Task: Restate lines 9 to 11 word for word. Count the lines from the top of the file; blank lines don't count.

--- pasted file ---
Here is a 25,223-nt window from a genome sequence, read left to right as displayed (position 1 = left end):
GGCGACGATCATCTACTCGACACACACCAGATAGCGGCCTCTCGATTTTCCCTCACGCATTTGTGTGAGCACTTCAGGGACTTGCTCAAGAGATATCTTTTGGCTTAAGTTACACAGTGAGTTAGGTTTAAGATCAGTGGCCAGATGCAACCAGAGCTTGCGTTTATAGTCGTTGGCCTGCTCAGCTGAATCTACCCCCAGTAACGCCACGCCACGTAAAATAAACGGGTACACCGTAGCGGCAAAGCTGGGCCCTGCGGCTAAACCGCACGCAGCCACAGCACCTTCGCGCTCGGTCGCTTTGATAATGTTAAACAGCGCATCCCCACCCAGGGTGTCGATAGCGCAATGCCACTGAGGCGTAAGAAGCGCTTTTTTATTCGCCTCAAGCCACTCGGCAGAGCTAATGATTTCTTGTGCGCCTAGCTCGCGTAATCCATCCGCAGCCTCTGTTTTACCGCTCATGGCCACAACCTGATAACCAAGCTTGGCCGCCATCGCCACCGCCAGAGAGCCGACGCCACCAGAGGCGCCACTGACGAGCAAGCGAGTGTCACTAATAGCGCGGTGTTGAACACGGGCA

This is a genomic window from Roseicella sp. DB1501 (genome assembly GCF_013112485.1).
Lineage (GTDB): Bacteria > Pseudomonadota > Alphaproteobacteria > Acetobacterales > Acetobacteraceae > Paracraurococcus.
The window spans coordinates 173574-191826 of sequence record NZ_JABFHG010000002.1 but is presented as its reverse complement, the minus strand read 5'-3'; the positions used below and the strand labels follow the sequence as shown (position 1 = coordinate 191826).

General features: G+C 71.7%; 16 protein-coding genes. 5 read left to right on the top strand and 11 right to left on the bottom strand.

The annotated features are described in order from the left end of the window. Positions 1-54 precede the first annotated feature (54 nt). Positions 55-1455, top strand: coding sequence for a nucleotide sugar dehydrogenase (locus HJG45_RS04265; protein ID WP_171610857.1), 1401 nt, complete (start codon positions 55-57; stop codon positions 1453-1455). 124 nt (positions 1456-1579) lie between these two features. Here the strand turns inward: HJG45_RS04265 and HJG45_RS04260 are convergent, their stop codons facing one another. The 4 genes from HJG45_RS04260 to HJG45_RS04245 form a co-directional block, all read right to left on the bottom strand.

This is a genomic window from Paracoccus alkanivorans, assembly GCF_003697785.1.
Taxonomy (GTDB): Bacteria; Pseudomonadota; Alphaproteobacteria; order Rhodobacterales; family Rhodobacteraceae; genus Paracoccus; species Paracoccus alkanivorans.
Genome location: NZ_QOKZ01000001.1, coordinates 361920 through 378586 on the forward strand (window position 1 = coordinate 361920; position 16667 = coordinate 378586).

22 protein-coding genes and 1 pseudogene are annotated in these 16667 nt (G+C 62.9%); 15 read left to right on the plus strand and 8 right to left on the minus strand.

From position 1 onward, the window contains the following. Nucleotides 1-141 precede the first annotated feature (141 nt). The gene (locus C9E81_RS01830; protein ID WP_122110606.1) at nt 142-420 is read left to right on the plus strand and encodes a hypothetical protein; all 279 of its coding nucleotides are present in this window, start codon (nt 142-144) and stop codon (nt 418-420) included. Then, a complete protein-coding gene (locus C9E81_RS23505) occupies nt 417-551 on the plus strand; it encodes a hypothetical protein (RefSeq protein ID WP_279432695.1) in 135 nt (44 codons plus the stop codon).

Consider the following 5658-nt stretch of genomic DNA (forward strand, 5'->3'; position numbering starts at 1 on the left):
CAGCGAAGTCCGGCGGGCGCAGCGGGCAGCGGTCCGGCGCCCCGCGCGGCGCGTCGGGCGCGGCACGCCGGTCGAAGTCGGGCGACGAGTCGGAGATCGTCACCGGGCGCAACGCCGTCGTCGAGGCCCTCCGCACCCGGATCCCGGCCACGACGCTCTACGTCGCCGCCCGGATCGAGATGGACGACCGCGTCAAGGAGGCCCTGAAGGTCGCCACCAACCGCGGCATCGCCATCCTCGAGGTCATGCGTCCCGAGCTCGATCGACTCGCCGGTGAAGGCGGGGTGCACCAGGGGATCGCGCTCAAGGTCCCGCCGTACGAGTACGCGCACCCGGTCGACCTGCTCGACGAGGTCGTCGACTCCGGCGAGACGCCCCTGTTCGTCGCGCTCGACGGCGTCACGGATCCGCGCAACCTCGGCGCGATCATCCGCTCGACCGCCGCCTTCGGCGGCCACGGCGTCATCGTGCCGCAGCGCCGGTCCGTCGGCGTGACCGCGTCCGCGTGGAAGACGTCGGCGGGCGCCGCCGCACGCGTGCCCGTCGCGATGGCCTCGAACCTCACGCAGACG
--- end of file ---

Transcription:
Taxonomy (GTDB): Bacteria; Pseudomonadota; Alphaproteobacteria; order Rhodobacterales; family Rhodobacteraceae; genus Paracoccus; species Paracoccus alkanivorans.
Genome location: NZ_QOKZ01000001.1, coordinates 361920 through 378586 on the forward strand (window position 1 = coordinate 361920; position 16667 = coordinate 378586).

22 protein-coding genes and 1 pseudogene are annotated in these 16667 nt (G+C 62.9%); 15 read left to right on the plus strand and 8 right to left on the minus strand.